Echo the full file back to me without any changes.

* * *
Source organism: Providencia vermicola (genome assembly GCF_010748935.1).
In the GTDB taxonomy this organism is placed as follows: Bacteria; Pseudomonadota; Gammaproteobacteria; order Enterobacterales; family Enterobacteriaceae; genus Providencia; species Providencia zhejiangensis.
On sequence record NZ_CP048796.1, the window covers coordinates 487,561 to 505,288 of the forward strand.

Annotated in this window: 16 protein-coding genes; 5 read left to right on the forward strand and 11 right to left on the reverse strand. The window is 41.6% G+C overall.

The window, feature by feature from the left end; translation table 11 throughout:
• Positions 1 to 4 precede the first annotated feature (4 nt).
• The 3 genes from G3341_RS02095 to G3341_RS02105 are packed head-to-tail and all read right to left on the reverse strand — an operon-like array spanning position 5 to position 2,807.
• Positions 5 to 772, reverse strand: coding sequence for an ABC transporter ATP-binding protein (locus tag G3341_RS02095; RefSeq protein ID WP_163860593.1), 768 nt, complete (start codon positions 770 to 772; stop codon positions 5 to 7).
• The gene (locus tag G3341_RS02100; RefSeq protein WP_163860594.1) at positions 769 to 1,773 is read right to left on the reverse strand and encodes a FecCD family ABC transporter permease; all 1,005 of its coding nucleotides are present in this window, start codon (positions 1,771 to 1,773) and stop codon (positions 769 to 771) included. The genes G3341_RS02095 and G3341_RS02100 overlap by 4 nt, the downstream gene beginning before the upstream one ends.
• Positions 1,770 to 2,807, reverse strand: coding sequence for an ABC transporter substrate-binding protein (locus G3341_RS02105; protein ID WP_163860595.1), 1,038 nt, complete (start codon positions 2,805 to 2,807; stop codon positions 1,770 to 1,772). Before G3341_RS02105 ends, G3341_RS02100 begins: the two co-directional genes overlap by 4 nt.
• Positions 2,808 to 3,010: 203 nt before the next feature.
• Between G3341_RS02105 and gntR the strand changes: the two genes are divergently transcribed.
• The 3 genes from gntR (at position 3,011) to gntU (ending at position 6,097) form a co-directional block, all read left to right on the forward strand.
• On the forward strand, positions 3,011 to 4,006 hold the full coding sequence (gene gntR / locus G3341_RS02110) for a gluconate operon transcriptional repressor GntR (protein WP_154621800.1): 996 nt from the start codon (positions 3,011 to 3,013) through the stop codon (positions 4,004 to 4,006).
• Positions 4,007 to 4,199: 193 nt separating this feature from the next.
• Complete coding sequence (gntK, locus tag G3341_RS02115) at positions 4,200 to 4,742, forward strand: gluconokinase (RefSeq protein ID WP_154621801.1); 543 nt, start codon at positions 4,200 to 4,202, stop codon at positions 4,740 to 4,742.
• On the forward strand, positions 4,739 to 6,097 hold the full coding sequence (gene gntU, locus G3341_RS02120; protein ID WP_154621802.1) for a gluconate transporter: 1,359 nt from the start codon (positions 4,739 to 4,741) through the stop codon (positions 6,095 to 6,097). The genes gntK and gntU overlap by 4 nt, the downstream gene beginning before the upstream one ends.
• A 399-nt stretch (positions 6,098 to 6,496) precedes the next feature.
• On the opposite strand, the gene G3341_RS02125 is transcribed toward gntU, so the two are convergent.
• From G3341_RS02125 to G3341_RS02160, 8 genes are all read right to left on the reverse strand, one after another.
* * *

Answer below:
Source organism: Providencia vermicola (genome assembly GCF_010748935.1).
In the GTDB taxonomy this organism is placed as follows: Bacteria; Pseudomonadota; Gammaproteobacteria; order Enterobacterales; family Enterobacteriaceae; genus Providencia; species Providencia zhejiangensis.
On sequence record NZ_CP048796.1, the window covers coordinates 487,561 to 505,288 of the forward strand.

Annotated in this window: 16 protein-coding genes; 5 read left to right on the forward strand and 11 right to left on the reverse strand. The window is 41.6% G+C overall.

The window, feature by feature from the left end; translation table 11 throughout:
• Positions 1 to 4 precede the first annotated feature (4 nt).
• The 3 genes from G3341_RS02095 to G3341_RS02105 are packed head-to-tail and all read right to left on the reverse strand — an operon-like array spanning position 5 to position 2,807.
• Positions 5 to 772, reverse strand: coding sequence for an ABC transporter ATP-binding protein (locus tag G3341_RS02095; RefSeq protein ID WP_163860593.1), 768 nt, complete (start codon positions 770 to 772; stop codon positions 5 to 7).
• The gene (locus tag G3341_RS02100; RefSeq protein WP_163860594.1) at positions 769 to 1,773 is read right to left on the reverse strand and encodes a FecCD family ABC transporter permease; all 1,005 of its coding nucleotides are present in this window, start codon (positions 1,771 to 1,773) and stop codon (positions 769 to 771) included. The genes G3341_RS02095 and G3341_RS02100 overlap by 4 nt, the downstream gene beginning before the upstream one ends.
• Positions 1,770 to 2,807, reverse strand: coding sequence for an ABC transporter substrate-binding protein (locus G3341_RS02105; protein ID WP_163860595.1), 1,038 nt, complete (start codon positions 2,805 to 2,807; stop codon positions 1,770 to 1,772). Before G3341_RS02105 ends, G3341_RS02100 begins: the two co-directional genes overlap by 4 nt.
• Positions 2,808 to 3,010: 203 nt before the next feature.
• Between G3341_RS02105 and gntR the strand changes: the two genes are divergently transcribed.
• The 3 genes from gntR (at position 3,011) to gntU (ending at position 6,097) form a co-directional block, all read left to right on the forward strand.
• On the forward strand, positions 3,011 to 4,006 hold the full coding sequence (gene gntR / locus G3341_RS02110) for a gluconate operon transcriptional repressor GntR (protein WP_154621800.1): 996 nt from the start codon (positions 3,011 to 3,013) through the stop codon (positions 4,004 to 4,006).
• Positions 4,007 to 4,199: 193 nt separating this feature from the next.
• Complete coding sequence (gntK, locus tag G3341_RS02115) at positions 4,200 to 4,742, forward strand: gluconokinase (RefSeq protein ID WP_154621801.1); 543 nt, start codon at positions 4,200 to 4,202, stop codon at positions 4,740 to 4,742.
• On the forward strand, positions 4,739 to 6,097 hold the full coding sequence (gene gntU, locus G3341_RS02120; protein ID WP_154621802.1) for a gluconate transporter: 1,359 nt from the start codon (positions 4,739 to 4,741) through the stop codon (positions 6,095 to 6,097). The genes gntK and gntU overlap by 4 nt, the downstream gene beginning before the upstream one ends.
• A 399-nt stretch (positions 6,098 to 6,496) precedes the next feature.
• On the opposite strand, the gene G3341_RS02125 is transcribed toward gntU, so the two are convergent.
• From G3341_RS02125 to G3341_RS02160, 8 genes are all read right to left on the reverse strand, one after another.